Due to the impacts of Hurricane Ida, The National WWII Museum's Memory Wars: World War II at 75 and Beyond virtual conference will no longer be held on September 9-11, 2021. While the Museum fortunately weathered through the storm safely with some wind and rain damage, the City of New Orleans is currently without power. We will be in touch in the next few weeks with further details on this conference and other upcoming programs.

NEW ORLEANSThe National WWII Museum announced "Memory Wars: World War II at 75 and Beyond conference," a first-of-its-kind educational event examining World War II’s place in public memory and how historians, filmmakers, media, memorials and museums help shape the legacy of the global conflict. The three-day virtual conference will bring together nearly 40 of the world’s leading museum directors, historians, filmmakers and WWII game producers through 12 informative sessions delivered across seven time zones—all livestreamed free of charge to registrants.

Memory Wars—hosted by the Museum’s Institute for the Study of War and Democracy and presented by the American Battle Monuments Commission, EA, Respawn Entertainment, and Oculus from Facebook—will take place September 9–11. Sessions will explore a wide range of provocative questions and issues including:

  • Was World War II really a “good war” for everyone?
  • How do video games, films and other forms of popular culture shape our memory
  • Which memories of the Holocaust are we passing on to future generations
  • What lessons or relevance do these public memories have for people around the world today
  • Do the war crime trials and the Universal Declaration of Human Rights still have relevance among the victors and victims of World War II?
  • How do public memories differ across different nations regarding the outcome and meaning of the conflict?
  • How do museums portray the war, atrocities and the scale of violence differently for victors, victims, bystanders and perpetrators?
  • How do we remember the legacy of World War II?
  • Did Allied victory in World War II contribute to the advance of freedom and democracy around the world?

“As World War II transitions from living memory into history, it is incumbent for us as a society to discuss how the implications of the conflict still reverberate in the current political landscape as well as today’s pop culture,” said Gordon H. “Nick” Mueller, PhD, President & CEO Emeritus at The National WWII Museum. “As the WWII generation passes away and we lose their firsthand accounts, it is more important than ever to place this monumental event in proper context.”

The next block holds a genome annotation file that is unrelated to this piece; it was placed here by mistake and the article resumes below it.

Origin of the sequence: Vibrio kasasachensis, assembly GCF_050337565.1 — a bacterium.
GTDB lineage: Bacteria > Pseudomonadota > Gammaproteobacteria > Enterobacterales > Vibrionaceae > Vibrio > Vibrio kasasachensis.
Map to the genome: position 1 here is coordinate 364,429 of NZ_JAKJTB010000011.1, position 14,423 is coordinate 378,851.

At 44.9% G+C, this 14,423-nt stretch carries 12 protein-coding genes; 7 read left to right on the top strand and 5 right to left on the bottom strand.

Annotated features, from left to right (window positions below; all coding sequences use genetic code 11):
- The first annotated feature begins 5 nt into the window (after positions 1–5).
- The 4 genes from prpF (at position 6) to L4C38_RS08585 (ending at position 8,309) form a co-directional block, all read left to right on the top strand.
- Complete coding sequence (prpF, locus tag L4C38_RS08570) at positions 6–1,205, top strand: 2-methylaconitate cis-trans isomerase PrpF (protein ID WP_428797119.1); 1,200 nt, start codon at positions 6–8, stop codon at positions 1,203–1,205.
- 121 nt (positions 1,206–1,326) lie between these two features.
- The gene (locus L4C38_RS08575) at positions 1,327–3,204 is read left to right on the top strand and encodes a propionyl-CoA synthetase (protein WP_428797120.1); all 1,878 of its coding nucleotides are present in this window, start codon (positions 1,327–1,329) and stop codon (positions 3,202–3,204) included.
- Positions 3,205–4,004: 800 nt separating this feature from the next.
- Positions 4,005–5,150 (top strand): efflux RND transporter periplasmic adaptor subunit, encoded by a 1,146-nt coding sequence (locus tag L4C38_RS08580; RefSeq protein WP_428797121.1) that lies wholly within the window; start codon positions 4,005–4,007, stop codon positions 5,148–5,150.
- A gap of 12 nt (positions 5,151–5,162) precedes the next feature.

The opening conference session, featuring Playtone Executive and Producer Kirk Saduski known for Band of Brothers and The Pacific mini-series, will discuss the role that movies and TV have played in generating, shaping and altering popular memory of World War II, as well as the great lengths that some productions have gone to ensure the highest historical accuracy and sense of realism. During virtual sessions over the next two days, participants will have the opportunity to hear Tom Brokaw debate with other historians about the popular view of World War II as a “good war” for America and our Allies, and Respawn Entertainment Game Director Peter Hirschmann discuss how video games are shaping the public’s view of World War II.

Memory Wars virtual conference sessions will also feature:

“Days of Infamy: December 7th and September 11th in American History and Memory” A Conversation with Carol Gluck, PhD, Columbia University

Two events and dates stand out most in American memory for disaster and devastation, Pearl Harbor on December 7, 1941, and the attacks of 9/11 in 2001. On the 20th anniversary of 9/11 and mere months before the 80th anniversary of Pearl Harbor, this session will discuss how society reacted to these two events, how they are remembered today and the differences and similarities between the two.

“Never Again? The Holocaust in Public Memory and Discourse”

This session will discuss how the Holocaust is remembered today, by whom and for whom. How will its lasting relevance be maintained in public memory?

“E Pluribus? Perspectives on Gender, Race, and Memory from World War II to the Present”

How do various communities within the United States remember World War II? This session discusses the complex legacies of the conflict for women, African Americans, Asian Americans, Hispanic Americans and Native Americans—all of whom developed their own narratives of the conflict based on their experiences.

For a full conference schedule and list of speakers, visit ww2conference.com.

For more information or to register for complimentary virtual access to Memory Wars: World War II at 75 and Beyond conference, visit www.ww2conference.com or call 1-877-813-3329 x 257.

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The National WWII Museum tells the story of the American experience in the war that changed the world—why it was fought, how it was won, and what it means today—so that future generations will know the price of freedom and be inspired by what they learn. Dedicated in 2000 as The National D-Day Museum and now designated by Congress as America’s National WWII Museum, the institution celebrates the American spirit, the teamwork, optimism, courage and sacrifices of the men and women who fought on the battlefront and served on the Home Front. For more information on TripAdvisor’s #1 New Orleans attraction, call 877-813-3329 or 504-528-1944 or visit nationalww2museum.org.

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